Will education feature as a significant campaign issue in the 2015 general election? Will the major parties be offering us distinct visions of the future of education?
It’s clear that any incoming government will inherit a divided and incoherent non-system. So, will the parties use the campaign to clarify how they see education meeting people’s needs and aspirations or will they simply be trading scandals and arguing about who would cope best with the mess?
From Labour, we now have a draft education manifesto: Education and children. The document is a first effort and can be amended over the next few months. It does not yet reflect the recommendations of the Blunkett review of the role of local authorities in education and the Husbands skills taskforce with its proposal for a National Baccalaureate for 14-19 year olds.
Education and children contains some good proposals but in my view it will need substantial revision if it is to offer voters an inspiring alternative.
The critique of our fragmented and unaccountable school system is cogent and there are welcome commitments on planning for school places, qualified teachers, careers advice, healthy schools, food standards, childcare and early years education.
However, the very first sentence of the document’s introduction firmly signals a purely economic view of education:
“For Britain to succeed in the 21st Century, we must earn our way in the world and win the race to the top, with a high skill, high wage economy. We can only build such an economy with all of Britain’s young people playing their part in making it happen.”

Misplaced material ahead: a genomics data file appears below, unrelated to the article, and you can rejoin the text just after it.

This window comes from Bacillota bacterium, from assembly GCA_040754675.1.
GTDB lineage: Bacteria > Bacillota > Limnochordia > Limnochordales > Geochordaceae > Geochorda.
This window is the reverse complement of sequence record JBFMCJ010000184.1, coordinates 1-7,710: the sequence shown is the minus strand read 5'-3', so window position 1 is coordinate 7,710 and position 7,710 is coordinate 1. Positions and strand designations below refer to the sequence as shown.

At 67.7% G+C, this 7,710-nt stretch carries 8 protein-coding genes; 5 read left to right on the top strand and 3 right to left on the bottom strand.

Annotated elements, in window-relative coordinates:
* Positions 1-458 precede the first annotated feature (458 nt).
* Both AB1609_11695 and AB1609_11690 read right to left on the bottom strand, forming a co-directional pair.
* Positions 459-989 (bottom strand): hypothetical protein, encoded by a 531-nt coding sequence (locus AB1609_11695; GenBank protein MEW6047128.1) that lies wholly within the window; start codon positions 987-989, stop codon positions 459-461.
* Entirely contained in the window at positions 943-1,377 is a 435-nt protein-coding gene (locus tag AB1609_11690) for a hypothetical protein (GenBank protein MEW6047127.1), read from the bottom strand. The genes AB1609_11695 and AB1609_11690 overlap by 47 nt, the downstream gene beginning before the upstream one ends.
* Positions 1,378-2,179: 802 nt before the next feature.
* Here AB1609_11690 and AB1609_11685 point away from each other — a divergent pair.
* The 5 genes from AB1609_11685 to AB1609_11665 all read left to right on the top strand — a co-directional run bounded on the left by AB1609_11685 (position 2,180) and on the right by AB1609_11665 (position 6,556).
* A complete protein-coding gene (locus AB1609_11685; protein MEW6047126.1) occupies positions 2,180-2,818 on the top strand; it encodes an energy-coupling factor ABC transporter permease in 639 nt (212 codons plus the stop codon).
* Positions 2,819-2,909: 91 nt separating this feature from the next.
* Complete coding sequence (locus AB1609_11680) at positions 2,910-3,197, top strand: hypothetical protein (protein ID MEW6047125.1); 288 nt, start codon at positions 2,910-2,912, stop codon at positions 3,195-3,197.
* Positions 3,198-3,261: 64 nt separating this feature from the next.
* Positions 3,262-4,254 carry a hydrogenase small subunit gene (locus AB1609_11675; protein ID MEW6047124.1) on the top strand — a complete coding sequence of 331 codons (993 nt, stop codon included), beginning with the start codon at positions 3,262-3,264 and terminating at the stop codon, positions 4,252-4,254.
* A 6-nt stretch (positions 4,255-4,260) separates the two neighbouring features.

Where is the commitment to the purpose and value of education to individuals and society? Where is the statement about what a national education system should aim to teach all children and young people? There’s nothing wrong with making a connection between learning and work but as an opening sentence for an education manifesto aiming to inspire people with a vision of a better society, this is distinctly lacklustre. It offers a narrow view of education serving the national economy in a competitive international market and neglects the transformative, human, social, cultural and global aspects of education. A more expansive vision can offer us a lot more than the prospect of endless competition, growth and consumption – a catastrophic “race to the bottom” in which everyone is a loser.
In the Transforming vocational education and skills section we are told that:
“The current Government has neglected vocational education, viewing it as the second class option for young people, who are not being offered a clear, gold standard vocational route through school and college. This is resulting in wasted talent, limitation on life chances and contributing to the current crisis in youth unemployment.”
Whatever one thinks of the government’s reform of further education programmes including vocational courses, it cannot be accused of neglecting this area. Vocational courses are being made more “rigorous” with reforms of content and assessment. The substantial full time vocational courses which have survived the current cull are of high quality and help many thousands of students progress to university or employment every year. The section as written seems to blame youth unemployment on vocational qualifications. Unemployment is mainly about a lack of jobs not a lack of skills. The empty phrase “gold standard” is repeated nine times as if to ward off those substandard qualifications. The document is right to point out that there is a “second-class” problem but if Labour’s new National Baccalaureate is designed as a single overarching framework which includes general and vocational elements it should offer the prospect of finally achieving the much sought-after parity of esteem.